Shows some signs of wear, and may have some markings on the inside. Bookseller Inventory #
Synopsis: In the period immediately following World War I, two very different groups dominated the architectural scene in the Netherlands. One of these, De Stijl, was rationally oriented and contributed directly to the development of functionalism. The other, the Amsterdam School, was more overtly emotional and intuitive in its approach. It had less influence, but it produced some of the most original and daring designs of any of the European avant-garde movements in the halcyon days of modernism.
Not only is this book the first in English to consider the formal and stylistic aspects of the Amsterdam School's work, it is also the first to relate the drawings and projects to the deeply-rooted social vision of the group, which sought to transform the world through architecture. Essays by distinguished architectural historians Maristella Caciato, Karin Gaillard, Helen Searing, Petra Timmer, and Wim de Wit examine the social, political, and economic circumstances to which members of the school responded.
Led by the talented Michel de Klerk; the school's architects sought to embody their highest ideals in three-dimensional forms-to sculpt their vari-colored brick and stone buildings in such a way that they spoke to their inhabitants on a personal, sensual level. The book's illustrations of Eigen Haard and other public housing projects reveal the formal strategies that were devised to endow workers' housing with a sense of dignity and the efforts made to avoid the potential for dreary facades and barracks-like interiors of workers' environments that were to come.
All the major projects are documented, from renderings of furniture and interiors to completed buildings. Both realized and unrealized designs by de Klerk, Piet Kramer, Margaret Kropholler, Johan van der Mey, Frits Staal, Hendrik Wijdeveld, and G. F. la Croix are also shown, many for the first time in book form.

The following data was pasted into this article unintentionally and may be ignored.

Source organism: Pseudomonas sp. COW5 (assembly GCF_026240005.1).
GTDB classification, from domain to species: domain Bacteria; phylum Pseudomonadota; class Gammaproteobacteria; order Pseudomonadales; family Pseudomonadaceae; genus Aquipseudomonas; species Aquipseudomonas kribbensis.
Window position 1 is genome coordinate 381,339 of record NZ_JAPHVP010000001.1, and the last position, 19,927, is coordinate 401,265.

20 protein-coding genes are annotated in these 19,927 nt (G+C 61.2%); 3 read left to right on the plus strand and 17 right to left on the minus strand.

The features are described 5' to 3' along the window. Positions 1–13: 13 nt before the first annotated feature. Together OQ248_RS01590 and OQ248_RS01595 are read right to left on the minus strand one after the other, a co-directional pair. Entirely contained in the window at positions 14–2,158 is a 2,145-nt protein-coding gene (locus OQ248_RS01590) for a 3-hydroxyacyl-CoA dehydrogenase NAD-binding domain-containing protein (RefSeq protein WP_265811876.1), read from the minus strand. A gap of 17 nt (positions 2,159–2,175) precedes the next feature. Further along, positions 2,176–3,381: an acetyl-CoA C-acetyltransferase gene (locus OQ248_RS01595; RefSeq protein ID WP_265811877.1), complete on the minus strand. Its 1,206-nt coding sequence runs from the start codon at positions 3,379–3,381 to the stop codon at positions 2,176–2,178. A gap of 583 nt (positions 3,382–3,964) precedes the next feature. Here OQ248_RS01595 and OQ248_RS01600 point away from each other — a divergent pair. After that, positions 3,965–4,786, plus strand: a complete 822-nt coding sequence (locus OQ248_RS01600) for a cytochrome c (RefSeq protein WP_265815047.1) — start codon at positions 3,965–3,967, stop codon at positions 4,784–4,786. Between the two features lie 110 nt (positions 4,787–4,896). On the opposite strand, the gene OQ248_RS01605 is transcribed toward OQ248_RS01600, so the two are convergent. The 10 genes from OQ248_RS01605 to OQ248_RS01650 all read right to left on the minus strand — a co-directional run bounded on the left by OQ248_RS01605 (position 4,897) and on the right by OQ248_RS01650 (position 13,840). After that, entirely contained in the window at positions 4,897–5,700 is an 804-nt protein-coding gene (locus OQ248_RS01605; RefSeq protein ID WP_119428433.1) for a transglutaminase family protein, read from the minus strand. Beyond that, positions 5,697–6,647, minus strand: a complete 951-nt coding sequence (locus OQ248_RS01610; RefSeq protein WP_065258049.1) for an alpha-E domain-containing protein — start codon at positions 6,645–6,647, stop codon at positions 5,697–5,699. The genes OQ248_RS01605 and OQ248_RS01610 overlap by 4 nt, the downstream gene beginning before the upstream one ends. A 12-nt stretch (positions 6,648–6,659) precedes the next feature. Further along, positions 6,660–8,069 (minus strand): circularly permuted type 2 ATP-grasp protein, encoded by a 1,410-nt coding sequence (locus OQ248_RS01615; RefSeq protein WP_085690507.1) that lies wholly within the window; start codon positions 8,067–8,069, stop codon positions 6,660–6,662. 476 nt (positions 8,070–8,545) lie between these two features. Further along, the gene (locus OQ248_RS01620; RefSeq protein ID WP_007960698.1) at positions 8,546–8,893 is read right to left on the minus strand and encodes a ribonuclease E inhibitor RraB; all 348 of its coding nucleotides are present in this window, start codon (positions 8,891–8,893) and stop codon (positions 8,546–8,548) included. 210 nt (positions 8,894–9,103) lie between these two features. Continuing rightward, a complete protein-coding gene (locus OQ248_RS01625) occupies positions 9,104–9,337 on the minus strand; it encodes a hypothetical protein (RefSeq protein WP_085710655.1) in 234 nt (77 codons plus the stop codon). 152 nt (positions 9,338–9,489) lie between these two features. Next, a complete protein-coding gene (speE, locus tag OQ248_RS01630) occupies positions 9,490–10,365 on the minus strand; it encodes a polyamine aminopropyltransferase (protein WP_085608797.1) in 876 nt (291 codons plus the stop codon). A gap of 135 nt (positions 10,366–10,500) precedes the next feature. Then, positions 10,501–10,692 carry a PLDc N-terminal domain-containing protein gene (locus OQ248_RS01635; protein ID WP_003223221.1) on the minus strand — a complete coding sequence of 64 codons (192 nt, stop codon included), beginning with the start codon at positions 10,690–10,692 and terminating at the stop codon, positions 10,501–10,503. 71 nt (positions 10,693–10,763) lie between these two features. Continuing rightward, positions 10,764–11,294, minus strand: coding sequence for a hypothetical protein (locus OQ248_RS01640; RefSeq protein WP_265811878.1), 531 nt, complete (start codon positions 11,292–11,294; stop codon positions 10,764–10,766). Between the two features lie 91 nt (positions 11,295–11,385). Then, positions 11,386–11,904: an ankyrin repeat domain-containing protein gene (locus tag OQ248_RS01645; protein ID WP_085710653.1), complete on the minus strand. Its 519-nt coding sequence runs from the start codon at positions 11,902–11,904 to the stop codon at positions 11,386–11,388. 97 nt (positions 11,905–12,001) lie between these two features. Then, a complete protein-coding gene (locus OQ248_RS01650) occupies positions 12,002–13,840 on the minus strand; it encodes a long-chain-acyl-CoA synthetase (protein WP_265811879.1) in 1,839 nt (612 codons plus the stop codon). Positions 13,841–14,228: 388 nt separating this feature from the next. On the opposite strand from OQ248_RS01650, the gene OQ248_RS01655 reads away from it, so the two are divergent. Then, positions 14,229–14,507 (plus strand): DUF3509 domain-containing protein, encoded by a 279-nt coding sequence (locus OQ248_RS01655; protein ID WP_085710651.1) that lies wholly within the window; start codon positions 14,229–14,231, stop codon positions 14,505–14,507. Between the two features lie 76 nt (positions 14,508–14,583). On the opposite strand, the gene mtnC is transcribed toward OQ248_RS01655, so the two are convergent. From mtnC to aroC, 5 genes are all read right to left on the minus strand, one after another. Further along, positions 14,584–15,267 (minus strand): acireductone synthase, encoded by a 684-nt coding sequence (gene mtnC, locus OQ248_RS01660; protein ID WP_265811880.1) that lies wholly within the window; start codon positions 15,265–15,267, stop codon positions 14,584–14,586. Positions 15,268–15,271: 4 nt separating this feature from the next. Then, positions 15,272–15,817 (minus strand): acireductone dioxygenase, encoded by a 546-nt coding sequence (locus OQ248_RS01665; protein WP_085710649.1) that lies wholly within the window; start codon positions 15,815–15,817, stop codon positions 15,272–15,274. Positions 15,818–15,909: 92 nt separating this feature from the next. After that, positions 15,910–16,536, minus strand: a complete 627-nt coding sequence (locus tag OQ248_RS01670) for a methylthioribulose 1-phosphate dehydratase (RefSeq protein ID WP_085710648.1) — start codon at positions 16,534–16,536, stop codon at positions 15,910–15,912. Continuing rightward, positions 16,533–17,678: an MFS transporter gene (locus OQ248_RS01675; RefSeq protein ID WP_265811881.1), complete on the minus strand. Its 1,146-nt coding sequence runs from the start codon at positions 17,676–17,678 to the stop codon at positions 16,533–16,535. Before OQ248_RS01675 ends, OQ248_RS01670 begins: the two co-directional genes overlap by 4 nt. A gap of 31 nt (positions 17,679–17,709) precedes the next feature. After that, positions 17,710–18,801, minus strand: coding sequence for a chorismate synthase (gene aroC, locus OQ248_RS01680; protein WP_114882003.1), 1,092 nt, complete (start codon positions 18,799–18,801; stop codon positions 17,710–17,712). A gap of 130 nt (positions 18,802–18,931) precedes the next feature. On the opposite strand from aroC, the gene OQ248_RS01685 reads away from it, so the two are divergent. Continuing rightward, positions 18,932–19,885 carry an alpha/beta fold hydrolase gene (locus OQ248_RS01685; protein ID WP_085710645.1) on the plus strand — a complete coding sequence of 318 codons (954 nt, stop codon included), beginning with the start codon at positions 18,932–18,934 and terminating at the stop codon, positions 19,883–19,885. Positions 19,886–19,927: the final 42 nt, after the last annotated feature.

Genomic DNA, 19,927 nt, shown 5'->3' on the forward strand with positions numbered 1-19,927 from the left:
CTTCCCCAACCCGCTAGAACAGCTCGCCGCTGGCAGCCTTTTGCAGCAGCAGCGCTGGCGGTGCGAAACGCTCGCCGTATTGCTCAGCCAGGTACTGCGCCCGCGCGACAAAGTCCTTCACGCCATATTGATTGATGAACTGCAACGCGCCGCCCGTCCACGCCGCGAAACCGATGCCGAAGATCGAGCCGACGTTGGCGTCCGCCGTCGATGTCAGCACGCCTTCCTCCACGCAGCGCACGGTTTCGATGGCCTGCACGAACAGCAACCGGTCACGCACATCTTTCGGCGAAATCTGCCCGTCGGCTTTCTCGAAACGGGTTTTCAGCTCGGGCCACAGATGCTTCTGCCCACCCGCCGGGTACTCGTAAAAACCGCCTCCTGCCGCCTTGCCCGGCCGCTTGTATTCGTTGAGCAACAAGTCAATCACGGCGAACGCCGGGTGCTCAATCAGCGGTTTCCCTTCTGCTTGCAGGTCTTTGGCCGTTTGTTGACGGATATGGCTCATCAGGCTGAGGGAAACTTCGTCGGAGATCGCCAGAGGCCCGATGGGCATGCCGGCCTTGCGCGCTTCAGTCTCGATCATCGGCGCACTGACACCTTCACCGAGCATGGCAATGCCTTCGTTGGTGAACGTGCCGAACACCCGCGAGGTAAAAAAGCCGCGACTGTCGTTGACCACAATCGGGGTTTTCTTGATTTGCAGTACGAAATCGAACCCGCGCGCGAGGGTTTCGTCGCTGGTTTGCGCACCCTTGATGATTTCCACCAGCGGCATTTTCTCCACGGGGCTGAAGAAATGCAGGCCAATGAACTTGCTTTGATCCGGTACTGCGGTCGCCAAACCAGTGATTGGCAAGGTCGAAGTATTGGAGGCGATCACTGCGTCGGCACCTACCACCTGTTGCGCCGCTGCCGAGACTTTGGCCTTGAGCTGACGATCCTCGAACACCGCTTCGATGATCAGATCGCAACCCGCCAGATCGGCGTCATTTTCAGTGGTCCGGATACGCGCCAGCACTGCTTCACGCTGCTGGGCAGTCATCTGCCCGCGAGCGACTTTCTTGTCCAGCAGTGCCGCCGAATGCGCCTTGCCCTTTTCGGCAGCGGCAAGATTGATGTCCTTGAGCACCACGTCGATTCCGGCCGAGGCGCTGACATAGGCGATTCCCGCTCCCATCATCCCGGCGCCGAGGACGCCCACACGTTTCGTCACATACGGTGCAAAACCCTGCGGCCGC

Title: Amsterdam School: Dutch Expressionist ...
Publisher: MIT Press
Publication Date: 1983
Book Condition: Good
Book Description MIT Press, 1983. Condition: Good. Former Library book. Shows some signs of wear, and may have some markings on the inside. Seller Inventory # GRP79262892
Book Description The MIT Press, London, 1983. Trade Paperback. Condition: Good. Many black and white and colour illus. Seller Inventory # 019282
Book Description MIT Press. Condition: Good. . Very Good dust jacket. Seller Inventory # S18K-00355
Book Description Cooper-Hewitt & MIT, New York & Cambridge, 1983. paperback. Condition: fine. Dust Jacket Condition: very good(+). Profusely illustrated in black & white. Slim oblong 8vo, tan boards, d.w., slightly toned. New York and Cambridge: Cooper Hewitt & MIT Press, (1983). Near Fine. Profusely illustrated in black & white. Slim oblong 8vo, tan boards, d.w., slightly toned. New York and Cambridge: Cooper Hewitt & MIT Press, (1983). Near Fine. With ownership signature of Mildred Schmertz, who was the editor-in-chief of Architectural Record. Seller Inventory # 281840
Book Description MIT Press, 1983. Paperback. Condition: Very Good. Great condition with minimal wear, aging, or shelf wear. Seller Inventory # P020910503214
Book Description MIT Press, 1983. Paperback. Condition: Like New. Almost new condition. Seller Inventory # P010910503214
Book Description MIT Press, 1983. Paperback. Condition: New. Never used!. Seller Inventory # P110910503214
Book Description MIT Press, 1983. Paperback. Condition: Good. Ships with Tracking Number! INTERNATIONAL WORLDWIDE Shipping available. May not contain Access Codes or Supplements. May be ex-library. Shipping & Handling by region. Buy with confidence, excellent customer service!. Seller Inventory # 0910503214
Book Description MIT Press, 1983. Paperback. Condition: New. Seller Inventory # DADAX0910503214
Book Description MIT Press, 1983. Condition: New. book. Seller Inventory # M0910503214